Majors and Minors – Let’s get it straight

Nothing annoys me more than a poorly functioning lifeguard team. Most of the time it comes down to understanding “majors” and “minors”. Everyone reads more into this than necessary. Minor = one guard can handle the situation. Major = 2 or more guards required. That’s it! Nothing more. Most candidates attach an urgency to the definition. No! No! No! Again: Minor = one guard can handle the situation. Major = 2 or more guards required. In theory, angina could be handled by one guard; it’s a minor. Yikes! Isn’t angina serious? Yes, it could be an M.I. But how many guards do we need? One – if they can handle it. Does the patient respond to meds? Are they relatively stable? And so on.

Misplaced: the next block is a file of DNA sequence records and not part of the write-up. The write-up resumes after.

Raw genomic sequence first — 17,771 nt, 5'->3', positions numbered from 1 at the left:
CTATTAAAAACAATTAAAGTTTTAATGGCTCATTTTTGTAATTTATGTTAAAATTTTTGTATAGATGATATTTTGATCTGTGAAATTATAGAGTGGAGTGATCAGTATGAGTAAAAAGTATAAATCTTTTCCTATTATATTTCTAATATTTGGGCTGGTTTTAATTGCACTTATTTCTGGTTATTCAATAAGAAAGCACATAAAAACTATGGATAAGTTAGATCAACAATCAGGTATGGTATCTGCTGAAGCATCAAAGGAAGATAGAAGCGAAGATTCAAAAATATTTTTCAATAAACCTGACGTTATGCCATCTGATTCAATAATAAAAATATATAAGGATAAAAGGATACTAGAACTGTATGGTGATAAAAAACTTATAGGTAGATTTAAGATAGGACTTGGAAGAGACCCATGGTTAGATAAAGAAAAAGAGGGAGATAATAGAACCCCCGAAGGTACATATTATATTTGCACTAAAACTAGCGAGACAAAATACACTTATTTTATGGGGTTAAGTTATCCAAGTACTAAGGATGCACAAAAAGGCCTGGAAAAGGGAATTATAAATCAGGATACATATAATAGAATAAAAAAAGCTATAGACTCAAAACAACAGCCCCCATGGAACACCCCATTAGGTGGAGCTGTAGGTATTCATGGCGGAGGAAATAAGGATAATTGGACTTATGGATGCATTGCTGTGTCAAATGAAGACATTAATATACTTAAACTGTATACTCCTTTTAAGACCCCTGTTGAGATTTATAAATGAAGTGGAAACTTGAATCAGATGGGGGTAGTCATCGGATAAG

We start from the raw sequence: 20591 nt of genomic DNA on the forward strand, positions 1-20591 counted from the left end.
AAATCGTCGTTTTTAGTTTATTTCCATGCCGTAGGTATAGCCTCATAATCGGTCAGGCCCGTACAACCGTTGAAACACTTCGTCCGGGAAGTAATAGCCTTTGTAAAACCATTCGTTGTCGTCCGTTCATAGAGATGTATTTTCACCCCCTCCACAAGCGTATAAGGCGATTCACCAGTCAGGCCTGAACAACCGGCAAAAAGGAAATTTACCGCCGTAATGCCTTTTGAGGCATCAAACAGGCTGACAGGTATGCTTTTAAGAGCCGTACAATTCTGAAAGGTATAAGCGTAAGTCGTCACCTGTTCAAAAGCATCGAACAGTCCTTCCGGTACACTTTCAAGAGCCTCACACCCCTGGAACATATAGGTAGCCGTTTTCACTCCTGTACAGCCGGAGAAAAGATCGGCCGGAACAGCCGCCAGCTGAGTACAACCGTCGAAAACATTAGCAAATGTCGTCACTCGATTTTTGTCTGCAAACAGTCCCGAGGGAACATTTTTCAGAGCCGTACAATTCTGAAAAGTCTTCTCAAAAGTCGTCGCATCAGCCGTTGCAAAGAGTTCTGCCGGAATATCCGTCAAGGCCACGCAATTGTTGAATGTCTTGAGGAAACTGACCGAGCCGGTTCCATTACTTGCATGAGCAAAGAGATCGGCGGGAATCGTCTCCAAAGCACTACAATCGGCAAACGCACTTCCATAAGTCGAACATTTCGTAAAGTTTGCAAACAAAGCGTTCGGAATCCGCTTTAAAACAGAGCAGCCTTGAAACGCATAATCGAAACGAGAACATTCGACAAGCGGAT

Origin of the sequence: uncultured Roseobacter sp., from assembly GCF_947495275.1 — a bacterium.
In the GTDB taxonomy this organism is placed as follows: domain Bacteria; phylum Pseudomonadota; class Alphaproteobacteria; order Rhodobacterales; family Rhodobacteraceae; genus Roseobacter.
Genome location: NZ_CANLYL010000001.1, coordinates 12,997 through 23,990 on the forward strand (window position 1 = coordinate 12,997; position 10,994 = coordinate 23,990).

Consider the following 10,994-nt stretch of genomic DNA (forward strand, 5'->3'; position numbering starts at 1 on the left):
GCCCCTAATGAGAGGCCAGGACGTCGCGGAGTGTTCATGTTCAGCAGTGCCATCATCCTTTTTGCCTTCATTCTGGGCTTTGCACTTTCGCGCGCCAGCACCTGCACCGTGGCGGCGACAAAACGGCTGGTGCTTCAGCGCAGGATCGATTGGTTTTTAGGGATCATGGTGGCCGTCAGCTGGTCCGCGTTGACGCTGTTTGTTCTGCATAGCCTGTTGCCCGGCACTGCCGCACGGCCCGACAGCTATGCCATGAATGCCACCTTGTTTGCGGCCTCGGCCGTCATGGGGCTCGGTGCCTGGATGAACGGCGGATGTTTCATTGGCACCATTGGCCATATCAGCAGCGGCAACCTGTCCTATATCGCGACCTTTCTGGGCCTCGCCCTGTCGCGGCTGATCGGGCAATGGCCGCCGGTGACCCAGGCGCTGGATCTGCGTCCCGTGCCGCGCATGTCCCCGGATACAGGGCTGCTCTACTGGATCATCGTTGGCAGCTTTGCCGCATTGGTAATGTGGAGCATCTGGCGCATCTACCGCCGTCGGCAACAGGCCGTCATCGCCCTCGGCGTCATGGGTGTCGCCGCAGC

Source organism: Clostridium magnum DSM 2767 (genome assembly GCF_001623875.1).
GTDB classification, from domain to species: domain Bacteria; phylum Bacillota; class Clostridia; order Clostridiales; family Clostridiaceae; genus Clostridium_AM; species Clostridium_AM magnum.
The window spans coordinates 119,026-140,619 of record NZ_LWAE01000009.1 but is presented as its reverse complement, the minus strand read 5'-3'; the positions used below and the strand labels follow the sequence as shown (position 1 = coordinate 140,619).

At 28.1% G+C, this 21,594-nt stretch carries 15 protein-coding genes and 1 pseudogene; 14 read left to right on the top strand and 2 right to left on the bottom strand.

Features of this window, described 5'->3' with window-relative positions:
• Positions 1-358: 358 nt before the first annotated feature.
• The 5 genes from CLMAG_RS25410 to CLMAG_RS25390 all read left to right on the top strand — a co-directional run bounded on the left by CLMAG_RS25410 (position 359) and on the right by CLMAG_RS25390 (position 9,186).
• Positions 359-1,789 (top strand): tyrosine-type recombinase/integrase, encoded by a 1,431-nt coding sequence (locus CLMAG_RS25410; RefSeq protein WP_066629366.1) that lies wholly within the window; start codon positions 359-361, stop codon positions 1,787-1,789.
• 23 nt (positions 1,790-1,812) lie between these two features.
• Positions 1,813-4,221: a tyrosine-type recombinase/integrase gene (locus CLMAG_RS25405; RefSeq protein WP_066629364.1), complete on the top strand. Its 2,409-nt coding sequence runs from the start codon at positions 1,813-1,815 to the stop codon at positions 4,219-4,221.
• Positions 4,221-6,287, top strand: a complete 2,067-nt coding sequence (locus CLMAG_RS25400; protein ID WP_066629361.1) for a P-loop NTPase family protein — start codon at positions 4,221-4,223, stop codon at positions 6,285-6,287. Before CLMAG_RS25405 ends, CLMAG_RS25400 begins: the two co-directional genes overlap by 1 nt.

What this means is how the team responds to various situations. If you have, for example, two guards on deck, one on break, and a guard calls for assistance, does the third guard take over the guarding or assist? If this guard takes over the guarding, it’s a minor. If the third guard assists, it’s a major. If the pool no longer has sufficient coverage – clear the pool. It is that simple.

Hope this helps you on your next recert. (and on the job)

LP